Always use specific historical examples to support your arguments.
World War I has often been described as an “unnecessary war.” Why? Do you agree?
World War I has been called unnecessary because the original dispute that triggered the conflict was limited, yet it triggered a massive, global war. In short, the conflict stemmed merely from Austria-Hungary and Serbia’s disagreement over how to handle the assassination of Archduke Ferdinand: the Austro-Hungarian government believed that the Serbian government was connected with the assassination and therefore demanded to be involved in the investigation and judicial process within Serbia. No other countries had a direct interest in the matter. Russia and Germany were the next to get involved, not because of animosity toward each other but because of their intentions to protect Serbia and Austria-Hungary, respectively. France, Britain, and the Ottoman Empire had even less interest in the matter. Thus, one could argue that much of the war could have been avoided if Russia and Germany had simply kept out of the matter.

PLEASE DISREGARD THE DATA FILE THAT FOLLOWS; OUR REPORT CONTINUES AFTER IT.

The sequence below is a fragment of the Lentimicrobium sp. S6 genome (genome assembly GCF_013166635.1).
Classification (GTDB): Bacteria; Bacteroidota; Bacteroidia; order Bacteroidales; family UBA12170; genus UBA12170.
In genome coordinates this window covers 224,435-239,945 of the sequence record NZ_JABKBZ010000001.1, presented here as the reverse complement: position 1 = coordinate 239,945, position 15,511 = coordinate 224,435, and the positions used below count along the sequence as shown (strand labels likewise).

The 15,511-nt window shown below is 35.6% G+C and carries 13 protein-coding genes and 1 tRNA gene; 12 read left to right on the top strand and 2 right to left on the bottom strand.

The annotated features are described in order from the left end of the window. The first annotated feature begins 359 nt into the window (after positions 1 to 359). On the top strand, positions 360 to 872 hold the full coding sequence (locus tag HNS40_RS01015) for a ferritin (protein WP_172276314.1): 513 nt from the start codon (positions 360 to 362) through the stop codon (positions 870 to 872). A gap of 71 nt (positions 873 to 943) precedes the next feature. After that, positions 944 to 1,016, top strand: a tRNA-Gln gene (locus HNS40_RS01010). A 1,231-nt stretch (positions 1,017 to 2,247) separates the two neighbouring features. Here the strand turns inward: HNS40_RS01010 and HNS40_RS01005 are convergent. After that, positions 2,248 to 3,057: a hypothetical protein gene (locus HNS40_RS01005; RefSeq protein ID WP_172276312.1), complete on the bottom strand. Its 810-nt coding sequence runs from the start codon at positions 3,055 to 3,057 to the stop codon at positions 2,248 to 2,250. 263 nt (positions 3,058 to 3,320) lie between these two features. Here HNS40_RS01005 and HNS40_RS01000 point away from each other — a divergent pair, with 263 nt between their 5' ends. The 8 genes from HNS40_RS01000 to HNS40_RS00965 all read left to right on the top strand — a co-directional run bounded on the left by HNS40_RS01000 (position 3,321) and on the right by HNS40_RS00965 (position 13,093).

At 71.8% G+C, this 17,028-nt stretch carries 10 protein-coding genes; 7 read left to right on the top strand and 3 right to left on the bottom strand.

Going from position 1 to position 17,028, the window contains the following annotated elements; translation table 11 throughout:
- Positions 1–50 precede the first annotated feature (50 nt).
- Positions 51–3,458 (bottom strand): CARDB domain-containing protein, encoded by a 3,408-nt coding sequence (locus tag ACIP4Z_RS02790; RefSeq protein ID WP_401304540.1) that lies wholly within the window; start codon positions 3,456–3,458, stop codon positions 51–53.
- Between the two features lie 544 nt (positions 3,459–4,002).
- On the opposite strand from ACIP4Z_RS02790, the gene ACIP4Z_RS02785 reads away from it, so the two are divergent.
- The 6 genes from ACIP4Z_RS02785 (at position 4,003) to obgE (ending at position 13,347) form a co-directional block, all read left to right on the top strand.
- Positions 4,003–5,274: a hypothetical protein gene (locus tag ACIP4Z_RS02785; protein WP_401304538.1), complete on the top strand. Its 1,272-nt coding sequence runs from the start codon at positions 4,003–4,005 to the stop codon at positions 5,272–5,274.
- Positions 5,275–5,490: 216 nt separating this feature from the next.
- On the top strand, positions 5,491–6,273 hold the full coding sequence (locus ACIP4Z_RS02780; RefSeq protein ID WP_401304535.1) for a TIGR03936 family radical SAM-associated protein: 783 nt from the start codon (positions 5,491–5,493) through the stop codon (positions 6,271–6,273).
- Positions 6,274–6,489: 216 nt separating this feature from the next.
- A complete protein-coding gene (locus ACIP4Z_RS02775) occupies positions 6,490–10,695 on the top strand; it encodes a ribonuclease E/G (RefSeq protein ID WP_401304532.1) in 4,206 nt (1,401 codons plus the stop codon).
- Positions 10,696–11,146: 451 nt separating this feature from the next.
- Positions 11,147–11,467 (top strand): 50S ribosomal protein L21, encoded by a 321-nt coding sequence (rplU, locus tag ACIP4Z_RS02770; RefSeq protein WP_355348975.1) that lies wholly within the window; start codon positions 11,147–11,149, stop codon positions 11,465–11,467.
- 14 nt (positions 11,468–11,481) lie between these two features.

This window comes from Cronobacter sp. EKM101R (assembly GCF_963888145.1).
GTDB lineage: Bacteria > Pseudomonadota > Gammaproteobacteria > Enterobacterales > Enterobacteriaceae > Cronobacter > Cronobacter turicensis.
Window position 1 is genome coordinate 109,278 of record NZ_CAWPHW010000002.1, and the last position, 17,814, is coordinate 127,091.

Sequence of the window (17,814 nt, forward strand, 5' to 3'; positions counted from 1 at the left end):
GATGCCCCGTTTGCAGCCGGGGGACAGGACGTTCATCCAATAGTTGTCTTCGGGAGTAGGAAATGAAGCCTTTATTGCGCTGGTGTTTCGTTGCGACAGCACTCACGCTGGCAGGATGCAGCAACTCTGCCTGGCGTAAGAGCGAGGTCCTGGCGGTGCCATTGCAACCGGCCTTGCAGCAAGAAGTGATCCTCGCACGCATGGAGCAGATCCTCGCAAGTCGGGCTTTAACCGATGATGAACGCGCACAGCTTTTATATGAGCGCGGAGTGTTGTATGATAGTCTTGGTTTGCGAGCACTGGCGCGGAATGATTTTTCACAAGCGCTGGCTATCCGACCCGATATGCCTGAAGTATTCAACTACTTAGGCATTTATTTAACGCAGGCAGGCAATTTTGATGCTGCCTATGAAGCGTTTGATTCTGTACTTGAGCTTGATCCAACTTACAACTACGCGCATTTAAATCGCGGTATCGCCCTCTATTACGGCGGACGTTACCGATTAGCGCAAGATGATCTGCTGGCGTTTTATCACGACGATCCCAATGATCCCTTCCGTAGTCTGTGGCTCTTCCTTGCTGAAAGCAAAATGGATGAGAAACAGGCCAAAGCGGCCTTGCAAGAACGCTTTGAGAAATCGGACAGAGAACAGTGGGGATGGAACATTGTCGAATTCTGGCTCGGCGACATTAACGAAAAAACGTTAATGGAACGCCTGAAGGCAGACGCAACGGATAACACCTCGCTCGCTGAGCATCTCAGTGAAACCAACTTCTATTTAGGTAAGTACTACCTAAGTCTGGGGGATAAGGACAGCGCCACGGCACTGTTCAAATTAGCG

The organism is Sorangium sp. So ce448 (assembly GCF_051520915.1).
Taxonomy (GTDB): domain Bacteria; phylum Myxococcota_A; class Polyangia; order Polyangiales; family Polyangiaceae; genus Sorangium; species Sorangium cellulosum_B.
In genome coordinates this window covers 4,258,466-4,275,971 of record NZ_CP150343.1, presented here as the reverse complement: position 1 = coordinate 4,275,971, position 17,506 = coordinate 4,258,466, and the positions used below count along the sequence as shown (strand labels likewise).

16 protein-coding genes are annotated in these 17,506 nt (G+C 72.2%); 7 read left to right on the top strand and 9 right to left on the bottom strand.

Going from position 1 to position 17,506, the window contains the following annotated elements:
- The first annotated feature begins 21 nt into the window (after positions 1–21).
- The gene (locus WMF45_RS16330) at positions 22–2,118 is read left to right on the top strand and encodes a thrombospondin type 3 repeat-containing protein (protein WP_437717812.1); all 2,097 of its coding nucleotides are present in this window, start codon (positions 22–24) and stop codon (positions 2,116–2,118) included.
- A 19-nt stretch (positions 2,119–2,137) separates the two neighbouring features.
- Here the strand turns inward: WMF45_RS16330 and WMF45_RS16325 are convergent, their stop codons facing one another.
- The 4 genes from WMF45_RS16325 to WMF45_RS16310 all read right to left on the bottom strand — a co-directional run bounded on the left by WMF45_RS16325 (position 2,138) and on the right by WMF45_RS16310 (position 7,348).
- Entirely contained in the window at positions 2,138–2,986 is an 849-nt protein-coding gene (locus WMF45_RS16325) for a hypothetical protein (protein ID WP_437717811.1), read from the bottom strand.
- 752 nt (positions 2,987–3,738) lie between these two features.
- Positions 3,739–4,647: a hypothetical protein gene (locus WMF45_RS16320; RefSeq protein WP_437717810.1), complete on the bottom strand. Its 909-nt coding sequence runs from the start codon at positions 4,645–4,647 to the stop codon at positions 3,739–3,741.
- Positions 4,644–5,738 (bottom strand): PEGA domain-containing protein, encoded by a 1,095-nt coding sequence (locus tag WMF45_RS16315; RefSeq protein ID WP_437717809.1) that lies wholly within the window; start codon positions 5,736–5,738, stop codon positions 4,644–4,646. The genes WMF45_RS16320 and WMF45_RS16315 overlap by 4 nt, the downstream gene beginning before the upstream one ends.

On the other hand, real tensions existed among many of the principal nations prior to the war, and these conflicting ambitions contributed to the war’s escalation. In particular, the naval arms race between Germany and Britain was intensifying, and growing German colonial ambitions raised the tension level further. Additionally, the spread of nationalism in southern Europe was destabilizing Austria-Hungary, making the country dangerously vulnerable to minority uprisings. Thus, many observers and strategists felt that an armed conflict between the European powers was inevitable; the disagreement over the archduke’s assassination simply provided a spark and an outlet.